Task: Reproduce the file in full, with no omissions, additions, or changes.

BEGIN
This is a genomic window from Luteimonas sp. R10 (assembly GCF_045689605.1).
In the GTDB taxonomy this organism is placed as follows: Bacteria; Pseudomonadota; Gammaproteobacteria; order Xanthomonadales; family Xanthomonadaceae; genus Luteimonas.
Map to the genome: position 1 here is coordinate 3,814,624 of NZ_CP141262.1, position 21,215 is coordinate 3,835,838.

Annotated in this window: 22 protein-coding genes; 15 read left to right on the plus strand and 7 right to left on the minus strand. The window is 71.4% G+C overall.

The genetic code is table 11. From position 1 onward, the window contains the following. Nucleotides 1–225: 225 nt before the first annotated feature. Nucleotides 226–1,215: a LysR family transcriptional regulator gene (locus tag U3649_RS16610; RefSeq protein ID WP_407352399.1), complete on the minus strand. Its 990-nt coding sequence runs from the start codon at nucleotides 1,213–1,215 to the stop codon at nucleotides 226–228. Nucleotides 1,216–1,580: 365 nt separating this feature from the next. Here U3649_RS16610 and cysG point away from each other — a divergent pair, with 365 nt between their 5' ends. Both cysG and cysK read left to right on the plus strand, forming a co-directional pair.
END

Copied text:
This is a genomic window from Luteimonas sp. R10 (assembly GCF_045689605.1).
In the GTDB taxonomy this organism is placed as follows: Bacteria; Pseudomonadota; Gammaproteobacteria; order Xanthomonadales; family Xanthomonadaceae; genus Luteimonas.
Map to the genome: position 1 here is coordinate 3,814,624 of NZ_CP141262.1, position 21,215 is coordinate 3,835,838.

Annotated in this window: 22 protein-coding genes; 15 read left to right on the plus strand and 7 right to left on the minus strand. The window is 71.4% G+C overall.

The genetic code is table 11. From position 1 onward, the window contains the following. Nucleotides 1–225: 225 nt before the first annotated feature. Nucleotides 226–1,215: a LysR family transcriptional regulator gene (locus tag U3649_RS16610; RefSeq protein ID WP_407352399.1), complete on the minus strand. Its 990-nt coding sequence runs from the start codon at nucleotides 1,213–1,215 to the stop codon at nucleotides 226–228. Nucleotides 1,216–1,580: 365 nt separating this feature from the next. Here U3649_RS16610 and cysG point away from each other — a divergent pair, with 365 nt between their 5' ends. Both cysG and cysK read left to right on the plus strand, forming a co-directional pair.